The ICO fined Greenwich University £120,000 for failing to prevent a serious data breach.
The breach disclosed the data of 19,500 students. This occurred due to a microsite developed by an academic and a student in the then-devolved University’s Computing and Mathematics School, to facilitate a training conference in 2004. The data included names, addresses, dates of birth, phone numbers, signatures. Roughly around 3,500 of these included sensitive data such as information on extenuating circumstances, details of learning difficulties and staff sickness records and was subsequently posted online.
Greenwich was the first university to receive a fine under the Data Protection Act. One should note that the site was not subsequently closed down or secured after the conference in 2004, and was first compromised in 2013. In 2016 multiple attackers exploited the vulnerability of the site allowing them to access other areas of the web server.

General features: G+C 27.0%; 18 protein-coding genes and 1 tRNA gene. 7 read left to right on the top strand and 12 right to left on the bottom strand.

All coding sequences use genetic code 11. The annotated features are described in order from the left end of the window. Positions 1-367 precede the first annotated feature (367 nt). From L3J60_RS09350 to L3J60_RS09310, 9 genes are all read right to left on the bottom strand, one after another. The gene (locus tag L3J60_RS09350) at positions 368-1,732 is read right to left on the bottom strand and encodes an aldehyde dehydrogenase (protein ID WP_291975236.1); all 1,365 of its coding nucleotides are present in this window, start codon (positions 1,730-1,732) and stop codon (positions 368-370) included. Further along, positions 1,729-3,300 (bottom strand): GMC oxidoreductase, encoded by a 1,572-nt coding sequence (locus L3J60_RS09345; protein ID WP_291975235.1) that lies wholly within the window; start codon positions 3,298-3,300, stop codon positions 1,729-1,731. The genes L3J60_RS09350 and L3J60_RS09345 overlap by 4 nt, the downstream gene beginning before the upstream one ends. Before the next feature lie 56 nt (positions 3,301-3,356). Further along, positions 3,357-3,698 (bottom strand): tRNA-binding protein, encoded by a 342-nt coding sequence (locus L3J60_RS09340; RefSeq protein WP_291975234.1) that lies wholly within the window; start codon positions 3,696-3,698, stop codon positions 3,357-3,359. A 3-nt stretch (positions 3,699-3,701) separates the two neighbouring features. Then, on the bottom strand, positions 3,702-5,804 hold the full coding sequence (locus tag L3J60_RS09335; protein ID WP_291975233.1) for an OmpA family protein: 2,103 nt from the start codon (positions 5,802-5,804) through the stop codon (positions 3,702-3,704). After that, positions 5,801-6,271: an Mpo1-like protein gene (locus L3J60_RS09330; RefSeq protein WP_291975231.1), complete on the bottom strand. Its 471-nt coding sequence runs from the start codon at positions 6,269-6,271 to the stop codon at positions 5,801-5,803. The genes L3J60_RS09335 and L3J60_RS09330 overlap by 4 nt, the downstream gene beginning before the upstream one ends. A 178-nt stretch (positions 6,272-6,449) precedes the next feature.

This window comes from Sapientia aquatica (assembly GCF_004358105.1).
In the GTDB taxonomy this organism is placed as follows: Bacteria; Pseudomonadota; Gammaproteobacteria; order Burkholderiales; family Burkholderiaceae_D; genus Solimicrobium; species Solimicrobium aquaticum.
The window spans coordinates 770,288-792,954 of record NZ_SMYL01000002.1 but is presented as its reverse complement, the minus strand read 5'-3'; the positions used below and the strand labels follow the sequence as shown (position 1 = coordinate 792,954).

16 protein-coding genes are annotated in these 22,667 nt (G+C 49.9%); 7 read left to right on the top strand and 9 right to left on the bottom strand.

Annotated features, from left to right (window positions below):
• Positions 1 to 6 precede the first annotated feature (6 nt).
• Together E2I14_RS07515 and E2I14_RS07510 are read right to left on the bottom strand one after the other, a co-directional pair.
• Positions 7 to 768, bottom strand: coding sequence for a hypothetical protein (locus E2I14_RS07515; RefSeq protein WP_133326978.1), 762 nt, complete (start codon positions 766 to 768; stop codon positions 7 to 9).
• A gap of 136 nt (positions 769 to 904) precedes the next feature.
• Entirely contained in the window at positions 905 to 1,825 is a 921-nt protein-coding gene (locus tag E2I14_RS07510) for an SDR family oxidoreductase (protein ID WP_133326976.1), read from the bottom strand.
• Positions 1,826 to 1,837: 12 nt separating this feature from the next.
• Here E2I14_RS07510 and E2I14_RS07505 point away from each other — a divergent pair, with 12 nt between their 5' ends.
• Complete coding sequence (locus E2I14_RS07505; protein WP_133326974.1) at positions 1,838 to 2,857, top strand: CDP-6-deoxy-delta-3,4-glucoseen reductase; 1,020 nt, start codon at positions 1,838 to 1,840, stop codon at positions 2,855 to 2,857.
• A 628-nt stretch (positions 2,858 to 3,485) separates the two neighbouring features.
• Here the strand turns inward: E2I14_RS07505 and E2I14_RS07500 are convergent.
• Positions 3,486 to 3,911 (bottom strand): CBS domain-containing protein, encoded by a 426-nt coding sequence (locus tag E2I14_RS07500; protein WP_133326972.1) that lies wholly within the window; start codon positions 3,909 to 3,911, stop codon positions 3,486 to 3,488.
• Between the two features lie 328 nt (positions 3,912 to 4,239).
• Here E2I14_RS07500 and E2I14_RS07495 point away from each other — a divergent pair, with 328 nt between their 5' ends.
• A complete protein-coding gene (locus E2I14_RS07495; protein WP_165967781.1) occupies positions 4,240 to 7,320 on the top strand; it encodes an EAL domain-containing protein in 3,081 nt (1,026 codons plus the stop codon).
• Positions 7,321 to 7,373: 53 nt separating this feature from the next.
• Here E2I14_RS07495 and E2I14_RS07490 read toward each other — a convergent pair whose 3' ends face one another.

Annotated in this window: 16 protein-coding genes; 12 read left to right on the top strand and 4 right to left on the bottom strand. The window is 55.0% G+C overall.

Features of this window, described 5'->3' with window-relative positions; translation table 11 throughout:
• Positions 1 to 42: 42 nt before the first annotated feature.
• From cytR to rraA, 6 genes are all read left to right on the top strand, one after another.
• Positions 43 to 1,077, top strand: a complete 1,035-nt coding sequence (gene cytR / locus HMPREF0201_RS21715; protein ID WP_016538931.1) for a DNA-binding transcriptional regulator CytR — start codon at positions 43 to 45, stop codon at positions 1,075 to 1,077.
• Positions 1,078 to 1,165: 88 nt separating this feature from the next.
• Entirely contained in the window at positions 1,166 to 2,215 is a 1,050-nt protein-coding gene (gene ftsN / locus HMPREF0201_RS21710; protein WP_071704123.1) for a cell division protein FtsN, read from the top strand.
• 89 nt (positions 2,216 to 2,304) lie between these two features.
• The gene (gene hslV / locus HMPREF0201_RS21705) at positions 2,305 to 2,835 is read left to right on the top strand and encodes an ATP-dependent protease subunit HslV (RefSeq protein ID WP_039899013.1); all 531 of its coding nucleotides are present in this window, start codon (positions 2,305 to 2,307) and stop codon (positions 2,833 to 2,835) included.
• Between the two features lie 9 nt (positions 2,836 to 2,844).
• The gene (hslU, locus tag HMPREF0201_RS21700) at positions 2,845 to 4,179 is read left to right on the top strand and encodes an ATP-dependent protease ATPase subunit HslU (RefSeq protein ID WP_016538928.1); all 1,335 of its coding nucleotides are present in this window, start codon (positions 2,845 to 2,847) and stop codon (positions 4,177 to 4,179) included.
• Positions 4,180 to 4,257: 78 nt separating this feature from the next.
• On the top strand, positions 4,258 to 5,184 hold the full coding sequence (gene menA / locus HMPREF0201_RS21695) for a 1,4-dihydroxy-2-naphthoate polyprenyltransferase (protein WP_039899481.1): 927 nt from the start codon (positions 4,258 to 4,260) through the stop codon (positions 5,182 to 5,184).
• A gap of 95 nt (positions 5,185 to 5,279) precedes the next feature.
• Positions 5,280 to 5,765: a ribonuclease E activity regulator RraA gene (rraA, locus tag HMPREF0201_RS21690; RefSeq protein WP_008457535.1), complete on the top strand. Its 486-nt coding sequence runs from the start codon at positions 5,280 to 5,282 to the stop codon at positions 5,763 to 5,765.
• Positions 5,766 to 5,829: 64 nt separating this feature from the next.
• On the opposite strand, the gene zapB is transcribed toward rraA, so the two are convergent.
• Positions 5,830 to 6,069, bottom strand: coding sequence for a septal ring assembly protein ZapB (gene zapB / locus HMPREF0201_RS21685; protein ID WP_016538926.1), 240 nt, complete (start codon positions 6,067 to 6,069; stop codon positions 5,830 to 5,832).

The university did not appeal against the ICO decision. Instead, University Secretary Peter Garrod said “we acknowledge the ICO’s findings and apologise again to all those who may have been affected”. He added that “No organisation can say it will be immune to unauthorised access in the future, but we can say with confidence to our students, staff, alumni and other stakeholders, that our systems are far more robust than they were two years ago as a result of the changes we have made”
The Commissioner found that the University did not have in place appropriate technical and organisational measures for ensuring, so far as possible, that such a security breach would not occur.